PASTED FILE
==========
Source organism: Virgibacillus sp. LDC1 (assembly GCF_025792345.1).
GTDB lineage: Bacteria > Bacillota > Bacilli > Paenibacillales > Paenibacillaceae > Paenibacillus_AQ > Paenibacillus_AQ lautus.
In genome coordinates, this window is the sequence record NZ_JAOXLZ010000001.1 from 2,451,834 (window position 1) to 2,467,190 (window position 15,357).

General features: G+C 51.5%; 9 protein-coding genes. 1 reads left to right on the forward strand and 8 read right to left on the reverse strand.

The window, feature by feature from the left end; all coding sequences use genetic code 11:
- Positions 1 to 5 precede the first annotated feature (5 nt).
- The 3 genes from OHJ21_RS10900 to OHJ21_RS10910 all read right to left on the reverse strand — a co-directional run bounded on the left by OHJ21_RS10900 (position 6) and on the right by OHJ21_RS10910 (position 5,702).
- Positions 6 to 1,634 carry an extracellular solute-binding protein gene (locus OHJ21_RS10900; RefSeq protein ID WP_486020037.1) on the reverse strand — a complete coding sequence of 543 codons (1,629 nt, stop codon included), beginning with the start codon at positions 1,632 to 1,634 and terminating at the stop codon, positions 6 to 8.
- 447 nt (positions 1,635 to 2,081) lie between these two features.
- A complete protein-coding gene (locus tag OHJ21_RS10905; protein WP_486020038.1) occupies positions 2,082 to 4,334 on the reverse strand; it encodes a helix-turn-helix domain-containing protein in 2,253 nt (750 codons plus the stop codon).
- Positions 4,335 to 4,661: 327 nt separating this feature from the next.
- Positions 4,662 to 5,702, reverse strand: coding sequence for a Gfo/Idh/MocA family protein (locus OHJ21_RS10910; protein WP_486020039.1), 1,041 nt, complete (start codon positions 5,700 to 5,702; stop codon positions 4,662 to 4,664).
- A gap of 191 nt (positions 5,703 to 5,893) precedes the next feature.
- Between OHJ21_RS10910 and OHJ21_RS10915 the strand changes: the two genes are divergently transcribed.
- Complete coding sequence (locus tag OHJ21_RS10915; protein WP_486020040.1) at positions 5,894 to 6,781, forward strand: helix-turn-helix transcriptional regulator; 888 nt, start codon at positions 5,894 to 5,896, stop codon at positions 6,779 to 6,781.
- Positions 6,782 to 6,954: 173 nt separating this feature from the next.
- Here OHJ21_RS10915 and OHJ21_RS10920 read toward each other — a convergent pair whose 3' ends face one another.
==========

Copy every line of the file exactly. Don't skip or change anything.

Source organism: Virgibacillus sp. LDC1 (assembly GCF_025792345.1).
GTDB lineage: Bacteria > Bacillota > Bacilli > Paenibacillales > Paenibacillaceae > Paenibacillus_AQ > Paenibacillus_AQ lautus.
In genome coordinates, this window is the sequence record NZ_JAOXLZ010000001.1 from 2,451,834 (window position 1) to 2,467,190 (window position 15,357).

General features: G+C 51.5%; 9 protein-coding genes. 1 reads left to right on the forward strand and 8 read right to left on the reverse strand.

The window, feature by feature from the left end; all coding sequences use genetic code 11:
- Positions 1 to 5 precede the first annotated feature (5 nt).
- The 3 genes from OHJ21_RS10900 to OHJ21_RS10910 all read right to left on the reverse strand — a co-directional run bounded on the left by OHJ21_RS10900 (position 6) and on the right by OHJ21_RS10910 (position 5,702).
- Positions 6 to 1,634 carry an extracellular solute-binding protein gene (locus OHJ21_RS10900; RefSeq protein ID WP_486020037.1) on the reverse strand — a complete coding sequence of 543 codons (1,629 nt, stop codon included), beginning with the start codon at positions 1,632 to 1,634 and terminating at the stop codon, positions 6 to 8.
- 447 nt (positions 1,635 to 2,081) lie between these two features.
- A complete protein-coding gene (locus tag OHJ21_RS10905; protein WP_486020038.1) occupies positions 2,082 to 4,334 on the reverse strand; it encodes a helix-turn-helix domain-containing protein in 2,253 nt (750 codons plus the stop codon).
- Positions 4,335 to 4,661: 327 nt separating this feature from the next.
- Positions 4,662 to 5,702, reverse strand: coding sequence for a Gfo/Idh/MocA family protein (locus OHJ21_RS10910; protein WP_486020039.1), 1,041 nt, complete (start codon positions 5,700 to 5,702; stop codon positions 4,662 to 4,664).
- A gap of 191 nt (positions 5,703 to 5,893) precedes the next feature.
- Between OHJ21_RS10910 and OHJ21_RS10915 the strand changes: the two genes are divergently transcribed.
- Complete coding sequence (locus tag OHJ21_RS10915; protein WP_486020040.1) at positions 5,894 to 6,781, forward strand: helix-turn-helix transcriptional regulator; 888 nt, start codon at positions 5,894 to 5,896, stop codon at positions 6,779 to 6,781.
- Positions 6,782 to 6,954: 173 nt separating this feature from the next.
- Here OHJ21_RS10915 and OHJ21_RS10920 read toward each other — a convergent pair whose 3' ends face one another.